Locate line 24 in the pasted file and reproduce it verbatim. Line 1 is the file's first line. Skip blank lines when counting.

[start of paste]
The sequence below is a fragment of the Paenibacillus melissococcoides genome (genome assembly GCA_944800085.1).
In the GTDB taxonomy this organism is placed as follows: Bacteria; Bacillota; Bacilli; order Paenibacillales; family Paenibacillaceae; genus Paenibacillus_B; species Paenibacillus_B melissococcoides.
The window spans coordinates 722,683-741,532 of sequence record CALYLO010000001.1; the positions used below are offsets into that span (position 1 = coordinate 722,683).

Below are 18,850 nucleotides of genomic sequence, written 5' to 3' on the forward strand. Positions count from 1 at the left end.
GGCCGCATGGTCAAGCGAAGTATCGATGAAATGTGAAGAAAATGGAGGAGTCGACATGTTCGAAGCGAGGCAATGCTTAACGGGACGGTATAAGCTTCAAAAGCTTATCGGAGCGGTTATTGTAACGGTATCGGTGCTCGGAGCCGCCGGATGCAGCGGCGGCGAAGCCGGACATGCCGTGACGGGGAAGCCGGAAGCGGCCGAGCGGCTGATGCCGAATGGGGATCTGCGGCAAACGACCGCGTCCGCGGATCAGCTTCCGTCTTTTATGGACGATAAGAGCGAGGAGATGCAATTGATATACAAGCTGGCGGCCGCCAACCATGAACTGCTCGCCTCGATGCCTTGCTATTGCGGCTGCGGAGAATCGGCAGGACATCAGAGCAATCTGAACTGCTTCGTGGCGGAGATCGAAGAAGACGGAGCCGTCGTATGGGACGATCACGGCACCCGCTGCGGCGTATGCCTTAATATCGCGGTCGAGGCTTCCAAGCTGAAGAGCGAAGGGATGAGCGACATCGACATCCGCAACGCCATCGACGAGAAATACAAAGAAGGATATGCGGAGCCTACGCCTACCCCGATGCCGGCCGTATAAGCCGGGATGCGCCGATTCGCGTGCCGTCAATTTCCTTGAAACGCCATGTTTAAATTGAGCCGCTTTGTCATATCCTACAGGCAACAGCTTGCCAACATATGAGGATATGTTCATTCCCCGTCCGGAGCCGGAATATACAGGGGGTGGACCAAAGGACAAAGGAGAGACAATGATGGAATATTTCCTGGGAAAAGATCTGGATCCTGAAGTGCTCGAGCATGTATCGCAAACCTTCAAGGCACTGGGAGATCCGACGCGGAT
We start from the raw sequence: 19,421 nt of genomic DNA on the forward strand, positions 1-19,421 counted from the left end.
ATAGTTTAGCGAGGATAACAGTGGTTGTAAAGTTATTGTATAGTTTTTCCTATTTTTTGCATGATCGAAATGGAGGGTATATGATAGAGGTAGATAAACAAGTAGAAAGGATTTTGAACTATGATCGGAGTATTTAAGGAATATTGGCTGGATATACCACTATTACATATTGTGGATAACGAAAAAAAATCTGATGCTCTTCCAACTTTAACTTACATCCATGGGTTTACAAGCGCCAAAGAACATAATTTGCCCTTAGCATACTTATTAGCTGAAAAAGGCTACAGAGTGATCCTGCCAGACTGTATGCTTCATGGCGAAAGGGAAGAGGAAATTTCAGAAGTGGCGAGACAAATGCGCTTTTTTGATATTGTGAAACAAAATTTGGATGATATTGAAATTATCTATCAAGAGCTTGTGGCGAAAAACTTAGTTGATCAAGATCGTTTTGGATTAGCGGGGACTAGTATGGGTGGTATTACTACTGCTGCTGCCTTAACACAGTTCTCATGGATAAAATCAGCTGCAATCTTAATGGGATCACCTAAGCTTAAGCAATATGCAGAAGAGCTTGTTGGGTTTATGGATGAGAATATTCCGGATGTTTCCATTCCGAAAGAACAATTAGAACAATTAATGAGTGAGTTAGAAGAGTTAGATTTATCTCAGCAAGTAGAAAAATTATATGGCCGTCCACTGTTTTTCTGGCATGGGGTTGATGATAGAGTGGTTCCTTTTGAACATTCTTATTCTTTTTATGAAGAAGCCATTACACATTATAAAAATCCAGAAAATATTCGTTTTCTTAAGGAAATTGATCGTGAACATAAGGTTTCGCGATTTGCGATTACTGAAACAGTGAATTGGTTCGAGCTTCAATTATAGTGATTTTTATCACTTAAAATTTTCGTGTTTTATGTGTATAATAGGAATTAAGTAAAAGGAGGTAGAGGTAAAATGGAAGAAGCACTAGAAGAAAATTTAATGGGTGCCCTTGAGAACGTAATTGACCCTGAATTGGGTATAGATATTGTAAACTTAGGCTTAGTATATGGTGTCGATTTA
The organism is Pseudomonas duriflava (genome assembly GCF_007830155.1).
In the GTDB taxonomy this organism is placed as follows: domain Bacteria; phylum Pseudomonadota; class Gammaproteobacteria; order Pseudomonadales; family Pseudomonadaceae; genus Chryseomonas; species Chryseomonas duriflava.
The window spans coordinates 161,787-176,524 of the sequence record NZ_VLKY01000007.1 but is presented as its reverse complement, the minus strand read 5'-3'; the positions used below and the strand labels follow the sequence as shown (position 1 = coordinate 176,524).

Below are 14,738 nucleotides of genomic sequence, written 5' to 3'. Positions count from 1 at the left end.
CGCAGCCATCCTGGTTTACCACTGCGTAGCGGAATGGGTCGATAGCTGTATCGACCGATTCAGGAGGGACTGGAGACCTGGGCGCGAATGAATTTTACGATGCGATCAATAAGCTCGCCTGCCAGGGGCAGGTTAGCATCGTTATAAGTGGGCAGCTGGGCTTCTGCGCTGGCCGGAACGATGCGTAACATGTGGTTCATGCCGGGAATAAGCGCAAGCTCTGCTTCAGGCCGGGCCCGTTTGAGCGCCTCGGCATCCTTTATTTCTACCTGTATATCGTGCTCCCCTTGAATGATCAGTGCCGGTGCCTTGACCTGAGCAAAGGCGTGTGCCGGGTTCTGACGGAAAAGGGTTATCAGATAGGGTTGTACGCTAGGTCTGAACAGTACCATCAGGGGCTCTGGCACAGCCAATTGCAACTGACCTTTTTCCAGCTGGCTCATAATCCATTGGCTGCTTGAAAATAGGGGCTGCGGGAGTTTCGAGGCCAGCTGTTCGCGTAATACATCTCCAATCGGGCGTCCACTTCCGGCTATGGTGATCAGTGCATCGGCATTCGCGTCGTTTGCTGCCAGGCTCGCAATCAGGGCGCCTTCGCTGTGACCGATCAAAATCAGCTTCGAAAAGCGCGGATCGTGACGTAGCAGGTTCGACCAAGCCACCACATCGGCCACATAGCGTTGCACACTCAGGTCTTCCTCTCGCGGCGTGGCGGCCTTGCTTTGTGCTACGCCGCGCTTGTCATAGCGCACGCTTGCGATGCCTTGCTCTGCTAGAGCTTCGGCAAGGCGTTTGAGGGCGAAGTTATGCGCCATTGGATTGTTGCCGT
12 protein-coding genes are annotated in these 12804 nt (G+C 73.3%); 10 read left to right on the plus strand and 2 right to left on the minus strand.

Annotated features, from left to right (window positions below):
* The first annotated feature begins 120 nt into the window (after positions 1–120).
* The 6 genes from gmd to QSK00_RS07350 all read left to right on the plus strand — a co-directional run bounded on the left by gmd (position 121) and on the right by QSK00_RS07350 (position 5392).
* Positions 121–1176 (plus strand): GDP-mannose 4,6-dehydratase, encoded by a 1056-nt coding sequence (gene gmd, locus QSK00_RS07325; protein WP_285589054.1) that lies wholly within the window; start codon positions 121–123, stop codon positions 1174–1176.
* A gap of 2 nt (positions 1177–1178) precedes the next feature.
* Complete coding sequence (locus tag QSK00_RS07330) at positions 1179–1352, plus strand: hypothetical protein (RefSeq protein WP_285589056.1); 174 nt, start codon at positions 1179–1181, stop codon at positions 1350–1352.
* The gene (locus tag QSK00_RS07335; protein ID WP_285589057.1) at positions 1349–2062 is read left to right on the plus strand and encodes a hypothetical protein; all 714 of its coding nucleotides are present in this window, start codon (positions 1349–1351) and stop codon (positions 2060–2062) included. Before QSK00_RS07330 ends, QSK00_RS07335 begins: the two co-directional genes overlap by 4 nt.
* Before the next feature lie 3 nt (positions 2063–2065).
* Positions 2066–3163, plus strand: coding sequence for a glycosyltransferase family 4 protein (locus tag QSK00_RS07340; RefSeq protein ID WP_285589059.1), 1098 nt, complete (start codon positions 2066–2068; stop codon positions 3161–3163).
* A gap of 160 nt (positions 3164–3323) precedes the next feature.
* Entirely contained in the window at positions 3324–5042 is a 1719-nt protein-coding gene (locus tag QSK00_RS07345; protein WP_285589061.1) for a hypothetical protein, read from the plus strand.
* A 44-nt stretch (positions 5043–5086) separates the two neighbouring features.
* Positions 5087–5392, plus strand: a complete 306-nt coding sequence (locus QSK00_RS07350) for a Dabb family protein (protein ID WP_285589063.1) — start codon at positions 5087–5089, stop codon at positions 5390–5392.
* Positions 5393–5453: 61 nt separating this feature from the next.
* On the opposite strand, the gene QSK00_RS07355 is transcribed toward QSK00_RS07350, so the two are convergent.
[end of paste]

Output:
* Entirely contained in the window at positions 3324–5042 is a 1719-nt protein-coding gene (locus tag QSK00_RS07345; protein WP_285589061.1) for a hypothetical protein, read from the plus strand.